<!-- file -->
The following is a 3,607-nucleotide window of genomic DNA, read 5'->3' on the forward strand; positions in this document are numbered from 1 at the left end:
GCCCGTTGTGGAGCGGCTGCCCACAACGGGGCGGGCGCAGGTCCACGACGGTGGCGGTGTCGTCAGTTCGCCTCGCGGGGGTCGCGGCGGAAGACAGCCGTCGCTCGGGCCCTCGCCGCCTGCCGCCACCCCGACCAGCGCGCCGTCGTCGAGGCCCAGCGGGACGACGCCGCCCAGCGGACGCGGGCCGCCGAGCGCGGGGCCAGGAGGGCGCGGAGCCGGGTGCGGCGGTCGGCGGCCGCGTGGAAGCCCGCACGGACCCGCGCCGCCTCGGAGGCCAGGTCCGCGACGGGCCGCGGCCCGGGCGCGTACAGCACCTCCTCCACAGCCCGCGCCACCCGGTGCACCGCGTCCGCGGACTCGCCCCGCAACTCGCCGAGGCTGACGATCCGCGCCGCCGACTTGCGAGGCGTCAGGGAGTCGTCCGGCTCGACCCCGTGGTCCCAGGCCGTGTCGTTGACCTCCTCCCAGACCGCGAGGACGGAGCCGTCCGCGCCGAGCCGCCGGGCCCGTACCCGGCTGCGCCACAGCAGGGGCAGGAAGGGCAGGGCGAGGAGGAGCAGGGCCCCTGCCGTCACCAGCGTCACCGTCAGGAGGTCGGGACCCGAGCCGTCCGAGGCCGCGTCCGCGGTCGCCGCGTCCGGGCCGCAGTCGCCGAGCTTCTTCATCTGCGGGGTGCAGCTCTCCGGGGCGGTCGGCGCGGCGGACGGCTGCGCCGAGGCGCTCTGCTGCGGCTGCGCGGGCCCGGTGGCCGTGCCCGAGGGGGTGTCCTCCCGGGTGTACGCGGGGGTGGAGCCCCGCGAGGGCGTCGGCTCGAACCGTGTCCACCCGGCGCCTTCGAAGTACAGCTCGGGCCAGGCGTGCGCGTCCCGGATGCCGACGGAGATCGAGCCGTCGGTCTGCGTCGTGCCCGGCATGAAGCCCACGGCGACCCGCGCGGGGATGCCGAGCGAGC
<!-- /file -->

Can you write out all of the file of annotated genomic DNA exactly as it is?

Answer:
The following is a 3,607-nucleotide window of genomic DNA, read 5'->3' on the forward strand; positions in this document are numbered from 1 at the left end:
GCCCGTTGTGGAGCGGCTGCCCACAACGGGGCGGGCGCAGGTCCACGACGGTGGCGGTGTCGTCAGTTCGCCTCGCGGGGGTCGCGGCGGAAGACAGCCGTCGCTCGGGCCCTCGCCGCCTGCCGCCACCCCGACCAGCGCGCCGTCGTCGAGGCCCAGCGGGACGACGCCGCCCAGCGGACGCGGGCCGCCGAGCGCGGGGCCAGGAGGGCGCGGAGCCGGGTGCGGCGGTCGGCGGCCGCGTGGAAGCCCGCACGGACCCGCGCCGCCTCGGAGGCCAGGTCCGCGACGGGCCGCGGCCCGGGCGCGTACAGCACCTCCTCCACAGCCCGCGCCACCCGGTGCACCGCGTCCGCGGACTCGCCCCGCAACTCGCCGAGGCTGACGATCCGCGCCGCCGACTTGCGAGGCGTCAGGGAGTCGTCCGGCTCGACCCCGTGGTCCCAGGCCGTGTCGTTGACCTCCTCCCAGACCGCGAGGACGGAGCCGTCCGCGCCGAGCCGCCGGGCCCGTACCCGGCTGCGCCACAGCAGGGGCAGGAAGGGCAGGGCGAGGAGGAGCAGGGCCCCTGCCGTCACCAGCGTCACCGTCAGGAGGTCGGGACCCGAGCCGTCCGAGGCCGCGTCCGCGGTCGCCGCGTCCGGGCCGCAGTCGCCGAGCTTCTTCATCTGCGGGGTGCAGCTCTCCGGGGCGGTCGGCGCGGCGGACGGCTGCGCCGAGGCGCTCTGCTGCGGCTGCGCGGGCCCGGTGGCCGTGCCCGAGGGGGTGTCCTCCCGGGTGTACGCGGGGGTGGAGCCCCGCGAGGGCGTCGGCTCGAACCGTGTCCACCCGGCGCCTTCGAAGTACAGCTCGGGCCAGGCGTGCGCGTCCCGGATGCCGACGGAGATCGAGCCGTCGGTCTGCGTCGTGCCCGGCATGAAGCCCACGGCGACCCGCGCGGGGATGCCGAGCGAGC